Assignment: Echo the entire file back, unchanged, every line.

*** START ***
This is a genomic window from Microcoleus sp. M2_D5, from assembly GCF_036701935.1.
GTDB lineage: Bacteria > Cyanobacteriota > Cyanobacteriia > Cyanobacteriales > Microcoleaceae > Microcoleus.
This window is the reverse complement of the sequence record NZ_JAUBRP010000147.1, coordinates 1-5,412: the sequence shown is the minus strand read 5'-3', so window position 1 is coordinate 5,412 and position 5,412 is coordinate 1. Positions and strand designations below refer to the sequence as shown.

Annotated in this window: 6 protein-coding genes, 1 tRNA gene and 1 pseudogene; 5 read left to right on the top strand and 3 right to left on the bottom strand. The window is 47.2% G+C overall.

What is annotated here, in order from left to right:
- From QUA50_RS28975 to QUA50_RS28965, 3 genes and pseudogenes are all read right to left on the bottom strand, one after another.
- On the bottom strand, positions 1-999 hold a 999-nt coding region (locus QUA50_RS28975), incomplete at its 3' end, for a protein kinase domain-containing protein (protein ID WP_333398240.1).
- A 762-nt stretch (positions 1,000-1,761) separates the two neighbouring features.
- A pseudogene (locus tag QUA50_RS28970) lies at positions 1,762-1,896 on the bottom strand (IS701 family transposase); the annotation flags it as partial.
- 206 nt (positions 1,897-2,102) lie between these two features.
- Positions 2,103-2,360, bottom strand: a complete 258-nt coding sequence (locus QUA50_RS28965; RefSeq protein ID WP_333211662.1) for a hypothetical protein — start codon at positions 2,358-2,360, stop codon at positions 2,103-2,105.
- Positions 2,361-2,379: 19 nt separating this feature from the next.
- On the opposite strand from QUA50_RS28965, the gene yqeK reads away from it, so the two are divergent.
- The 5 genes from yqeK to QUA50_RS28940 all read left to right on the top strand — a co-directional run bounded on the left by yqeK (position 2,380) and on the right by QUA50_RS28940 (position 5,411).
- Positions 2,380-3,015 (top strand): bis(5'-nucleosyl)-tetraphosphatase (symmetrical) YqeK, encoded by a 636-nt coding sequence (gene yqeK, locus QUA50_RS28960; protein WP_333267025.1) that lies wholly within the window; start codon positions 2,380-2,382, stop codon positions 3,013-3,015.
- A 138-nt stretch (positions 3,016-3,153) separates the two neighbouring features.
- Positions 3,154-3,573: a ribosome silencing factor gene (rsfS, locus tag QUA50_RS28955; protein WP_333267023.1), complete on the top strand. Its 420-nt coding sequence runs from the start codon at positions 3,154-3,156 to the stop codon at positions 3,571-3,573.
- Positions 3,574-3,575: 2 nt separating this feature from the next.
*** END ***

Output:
This is a genomic window from Microcoleus sp. M2_D5, from assembly GCF_036701935.1.
GTDB lineage: Bacteria > Cyanobacteriota > Cyanobacteriia > Cyanobacteriales > Microcoleaceae > Microcoleus.
This window is the reverse complement of the sequence record NZ_JAUBRP010000147.1, coordinates 1-5,412: the sequence shown is the minus strand read 5'-3', so window position 1 is coordinate 5,412 and position 5,412 is coordinate 1. Positions and strand designations below refer to the sequence as shown.

Annotated in this window: 6 protein-coding genes, 1 tRNA gene and 1 pseudogene; 5 read left to right on the top strand and 3 right to left on the bottom strand. The window is 47.2% G+C overall.

What is annotated here, in order from left to right:
- From QUA50_RS28975 to QUA50_RS28965, 3 genes and pseudogenes are all read right to left on the bottom strand, one after another.
- On the bottom strand, positions 1-999 hold a 999-nt coding region (locus QUA50_RS28975), incomplete at its 3' end, for a protein kinase domain-containing protein (protein ID WP_333398240.1).
- A 762-nt stretch (positions 1,000-1,761) separates the two neighbouring features.
- A pseudogene (locus tag QUA50_RS28970) lies at positions 1,762-1,896 on the bottom strand (IS701 family transposase); the annotation flags it as partial.
- 206 nt (positions 1,897-2,102) lie between these two features.
- Positions 2,103-2,360, bottom strand: a complete 258-nt coding sequence (locus QUA50_RS28965; RefSeq protein ID WP_333211662.1) for a hypothetical protein — start codon at positions 2,358-2,360, stop codon at positions 2,103-2,105.
- Positions 2,361-2,379: 19 nt separating this feature from the next.
- On the opposite strand from QUA50_RS28965, the gene yqeK reads away from it, so the two are divergent.
- The 5 genes from yqeK to QUA50_RS28940 all read left to right on the top strand — a co-directional run bounded on the left by yqeK (position 2,380) and on the right by QUA50_RS28940 (position 5,411).
- Positions 2,380-3,015 (top strand): bis(5'-nucleosyl)-tetraphosphatase (symmetrical) YqeK, encoded by a 636-nt coding sequence (gene yqeK, locus QUA50_RS28960; protein WP_333267025.1) that lies wholly within the window; start codon positions 2,380-2,382, stop codon positions 3,013-3,015.
- A 138-nt stretch (positions 3,016-3,153) separates the two neighbouring features.
- Positions 3,154-3,573: a ribosome silencing factor gene (rsfS, locus tag QUA50_RS28955; protein WP_333267023.1), complete on the top strand. Its 420-nt coding sequence runs from the start codon at positions 3,154-3,156 to the stop codon at positions 3,571-3,573.
- Positions 3,574-3,575: 2 nt separating this feature from the next.